The One Thing You NEVER Want to Do with a C Corporation


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The other day, I had a consultation with a new client. He and his partners had broken one of the C Corp rules and now they needed to figure out how to get out of the mess they’re in.

Left as it was, it would cost them over $20,000 in extra taxes. Was there a way to fix it?

First, let’s look at what happened. What was the rule they broke about C Corporations?

Never hold appreciating assets such as real estate within a C Corporation. To demonstrate why, let’s go through an example of holding property inside an LLC (limited liability company) versus a C Corporation.

Let’s say you and your partner buy a property for $600,000. Over time the property appreciates to $2,000,000 and you sell the property.

In an LLC: You have gain of $1,400,000 that is split between you and your partner. The $700,000 each is taxed as long-term capital gains. Assuming you are paying at the top long-term capital gains rate of 20%, the tax per partner would be: $140,000. (I’m keeping it simple in this demonstration and not including the Medicaresurtax nor state taxes.)

In a C Corporation: You have a gain of $1,400,000 that is taxed at the top C Corporate tax rate of 35%. The tax per partner would be: $245,000, but this is actually a tax that is paid by the corporation. So, the corporation pays $490,000.

Let’s stop there a moment. In the first case, the total tax is $280,000. In the case of the C corporation it’s $490,000.

But it doesn’t stop there. All the money is still held within the C Corporation. How are you going to get it out? If you take it out as dividends, it’ll be taxed again and there is no deduction.

If you take it out as salary, you’ll pay tax on the income as ordinary income (not capital gains) plus have to pay some payroll taxes. You get the deduction on the C Corp return, but you’ve gained nothing and actually could have a timing issue. Is it possible to take a HUGE salary in the year in which you sell the property? If that’s not reasonably and you need to space out your salary, what income will you have in the C corp to offset the deduction. You can no longer take losses retroactively.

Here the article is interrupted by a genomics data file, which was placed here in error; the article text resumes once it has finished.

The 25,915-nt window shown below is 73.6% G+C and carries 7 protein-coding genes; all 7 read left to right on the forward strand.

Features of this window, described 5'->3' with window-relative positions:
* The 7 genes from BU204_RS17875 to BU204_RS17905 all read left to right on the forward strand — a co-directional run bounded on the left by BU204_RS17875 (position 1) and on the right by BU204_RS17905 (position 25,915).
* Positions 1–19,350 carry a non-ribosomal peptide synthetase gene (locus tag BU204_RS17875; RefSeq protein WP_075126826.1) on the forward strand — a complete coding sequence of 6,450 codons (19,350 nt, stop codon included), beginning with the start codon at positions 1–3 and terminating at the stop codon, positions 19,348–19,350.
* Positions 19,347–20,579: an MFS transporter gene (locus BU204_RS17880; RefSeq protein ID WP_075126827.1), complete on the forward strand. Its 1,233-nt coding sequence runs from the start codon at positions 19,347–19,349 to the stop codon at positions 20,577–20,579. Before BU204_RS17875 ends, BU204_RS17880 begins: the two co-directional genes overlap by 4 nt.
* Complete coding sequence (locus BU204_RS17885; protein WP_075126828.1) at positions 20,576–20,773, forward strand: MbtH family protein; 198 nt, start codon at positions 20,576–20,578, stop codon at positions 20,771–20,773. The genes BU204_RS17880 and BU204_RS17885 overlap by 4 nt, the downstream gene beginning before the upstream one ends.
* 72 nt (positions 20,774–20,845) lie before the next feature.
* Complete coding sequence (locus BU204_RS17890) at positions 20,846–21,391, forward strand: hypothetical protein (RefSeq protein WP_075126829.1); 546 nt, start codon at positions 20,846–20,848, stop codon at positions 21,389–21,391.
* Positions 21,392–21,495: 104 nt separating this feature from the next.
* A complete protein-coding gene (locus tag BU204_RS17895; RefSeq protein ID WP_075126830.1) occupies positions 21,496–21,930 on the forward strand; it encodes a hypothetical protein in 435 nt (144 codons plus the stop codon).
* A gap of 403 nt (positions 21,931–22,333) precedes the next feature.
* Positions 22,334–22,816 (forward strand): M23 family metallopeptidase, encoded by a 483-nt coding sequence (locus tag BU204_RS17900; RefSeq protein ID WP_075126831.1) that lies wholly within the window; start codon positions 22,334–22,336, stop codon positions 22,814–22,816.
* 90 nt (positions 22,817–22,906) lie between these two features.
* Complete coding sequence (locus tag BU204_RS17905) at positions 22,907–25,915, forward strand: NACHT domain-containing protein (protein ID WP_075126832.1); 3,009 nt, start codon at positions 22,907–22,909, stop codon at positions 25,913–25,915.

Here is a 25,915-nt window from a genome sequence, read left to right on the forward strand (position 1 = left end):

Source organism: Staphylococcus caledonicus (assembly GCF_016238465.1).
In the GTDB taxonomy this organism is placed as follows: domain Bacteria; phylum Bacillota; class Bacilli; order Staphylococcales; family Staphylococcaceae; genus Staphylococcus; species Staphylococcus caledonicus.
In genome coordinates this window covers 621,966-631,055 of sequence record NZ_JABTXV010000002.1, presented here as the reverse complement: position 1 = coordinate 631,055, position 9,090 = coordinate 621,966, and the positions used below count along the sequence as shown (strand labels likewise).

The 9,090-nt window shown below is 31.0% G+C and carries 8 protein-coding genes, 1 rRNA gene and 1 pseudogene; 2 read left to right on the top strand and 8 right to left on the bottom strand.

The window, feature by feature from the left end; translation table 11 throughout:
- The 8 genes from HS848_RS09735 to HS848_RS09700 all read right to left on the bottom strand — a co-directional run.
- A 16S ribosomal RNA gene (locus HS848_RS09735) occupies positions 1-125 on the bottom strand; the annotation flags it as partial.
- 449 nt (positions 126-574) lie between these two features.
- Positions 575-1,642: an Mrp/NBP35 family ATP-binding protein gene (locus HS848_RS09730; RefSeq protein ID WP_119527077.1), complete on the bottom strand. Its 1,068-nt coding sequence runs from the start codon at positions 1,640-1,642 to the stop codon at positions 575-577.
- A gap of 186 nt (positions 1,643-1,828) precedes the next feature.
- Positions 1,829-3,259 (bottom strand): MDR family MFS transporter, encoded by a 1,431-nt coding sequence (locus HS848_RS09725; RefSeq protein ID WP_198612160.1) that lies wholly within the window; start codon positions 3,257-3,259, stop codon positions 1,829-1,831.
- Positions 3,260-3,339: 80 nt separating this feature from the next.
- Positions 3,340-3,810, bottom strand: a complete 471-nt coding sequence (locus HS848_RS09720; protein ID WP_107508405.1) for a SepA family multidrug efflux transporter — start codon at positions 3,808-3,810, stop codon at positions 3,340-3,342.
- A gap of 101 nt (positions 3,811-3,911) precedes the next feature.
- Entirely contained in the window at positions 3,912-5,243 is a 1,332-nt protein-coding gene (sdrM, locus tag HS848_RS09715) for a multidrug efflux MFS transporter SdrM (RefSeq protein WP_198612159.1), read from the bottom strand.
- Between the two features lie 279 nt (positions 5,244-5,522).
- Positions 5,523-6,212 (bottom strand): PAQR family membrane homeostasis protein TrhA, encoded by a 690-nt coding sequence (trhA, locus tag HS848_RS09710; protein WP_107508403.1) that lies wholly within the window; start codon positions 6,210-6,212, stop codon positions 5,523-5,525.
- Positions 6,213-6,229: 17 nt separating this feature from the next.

The moral of the story is: Do NOT put appreciating assets inside a C Corporation.

But what about the guys who DID put property inside a C Corp. They weren’t ready to sell yet, so they made an election to change the C Corporation to an S Corporation. The S Corp is a flow through entity, which meant that the gain would be reported on the individual owner’s tax returns.

The S Corp election works in the right circumstances. There are others, but let’s look at the possible issue with making this C Corp to S Corp change.

There is a “gotcha” however. The C Corporation has a period of 5 years from the election when the “built in gains” tax applies. This means that any sale that occurs during that window will be subject to the same tax as if it still was a C Corporation. You don’t get the benefit of changing to an S Corporation.

If you’re in this situation, make sure you talk to an experienced tax strategist first. You need to crunch some numbers to come up with the best strategy.



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